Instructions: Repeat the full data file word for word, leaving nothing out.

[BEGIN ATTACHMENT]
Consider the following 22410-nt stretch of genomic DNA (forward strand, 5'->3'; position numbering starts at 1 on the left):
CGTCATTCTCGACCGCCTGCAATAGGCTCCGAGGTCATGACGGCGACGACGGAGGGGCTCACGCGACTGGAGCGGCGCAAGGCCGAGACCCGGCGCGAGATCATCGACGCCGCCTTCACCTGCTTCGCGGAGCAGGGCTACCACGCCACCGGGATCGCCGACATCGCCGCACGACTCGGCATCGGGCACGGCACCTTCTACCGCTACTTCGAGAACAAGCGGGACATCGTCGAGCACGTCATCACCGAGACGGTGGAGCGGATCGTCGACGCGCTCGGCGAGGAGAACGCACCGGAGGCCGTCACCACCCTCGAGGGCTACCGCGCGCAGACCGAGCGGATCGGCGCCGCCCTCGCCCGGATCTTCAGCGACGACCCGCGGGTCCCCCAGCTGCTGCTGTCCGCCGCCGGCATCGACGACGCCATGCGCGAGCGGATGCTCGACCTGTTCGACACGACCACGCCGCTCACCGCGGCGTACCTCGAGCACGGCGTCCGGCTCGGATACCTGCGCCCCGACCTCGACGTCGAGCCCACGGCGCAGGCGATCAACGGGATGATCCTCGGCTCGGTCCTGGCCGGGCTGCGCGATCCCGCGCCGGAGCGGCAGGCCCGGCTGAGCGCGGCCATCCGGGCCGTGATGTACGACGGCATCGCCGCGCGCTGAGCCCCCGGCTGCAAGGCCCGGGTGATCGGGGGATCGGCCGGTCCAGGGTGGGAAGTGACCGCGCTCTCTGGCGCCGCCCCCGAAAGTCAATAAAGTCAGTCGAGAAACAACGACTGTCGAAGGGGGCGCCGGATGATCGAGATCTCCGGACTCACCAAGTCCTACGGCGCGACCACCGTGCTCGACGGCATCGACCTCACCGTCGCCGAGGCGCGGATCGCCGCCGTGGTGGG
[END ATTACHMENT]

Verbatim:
Consider the following 22410-nt stretch of genomic DNA (forward strand, 5'->3'; position numbering starts at 1 on the left):
CGTCATTCTCGACCGCCTGCAATAGGCTCCGAGGTCATGACGGCGACGACGGAGGGGCTCACGCGACTGGAGCGGCGCAAGGCCGAGACCCGGCGCGAGATCATCGACGCCGCCTTCACCTGCTTCGCGGAGCAGGGCTACCACGCCACCGGGATCGCCGACATCGCCGCACGACTCGGCATCGGGCACGGCACCTTCTACCGCTACTTCGAGAACAAGCGGGACATCGTCGAGCACGTCATCACCGAGACGGTGGAGCGGATCGTCGACGCGCTCGGCGAGGAGAACGCACCGGAGGCCGTCACCACCCTCGAGGGCTACCGCGCGCAGACCGAGCGGATCGGCGCCGCCCTCGCCCGGATCTTCAGCGACGACCCGCGGGTCCCCCAGCTGCTGCTGTCCGCCGCCGGCATCGACGACGCCATGCGCGAGCGGATGCTCGACCTGTTCGACACGACCACGCCGCTCACCGCGGCGTACCTCGAGCACGGCGTCCGGCTCGGATACCTGCGCCCCGACCTCGACGTCGAGCCCACGGCGCAGGCGATCAACGGGATGATCCTCGGCTCGGTCCTGGCCGGGCTGCGCGATCCCGCGCCGGAGCGGCAGGCCCGGCTGAGCGCGGCCATCCGGGCCGTGATGTACGACGGCATCGCCGCGCGCTGAGCCCCCGGCTGCAAGGCCCGGGTGATCGGGGGATCGGCCGGTCCAGGGTGGGAAGTGACCGCGCTCTCTGGCGCCGCCCCCGAAAGTCAATAAAGTCAGTCGAGAAACAACGACTGTCGAAGGGGGCGCCGGATGATCGAGATCTCCGGACTCACCAAGTCCTACGGCGCGACCACCGTGCTCGACGGCATCGACCTCACCGTCGCCGAGGCGCGGATCGCCGCCGTGGTGGG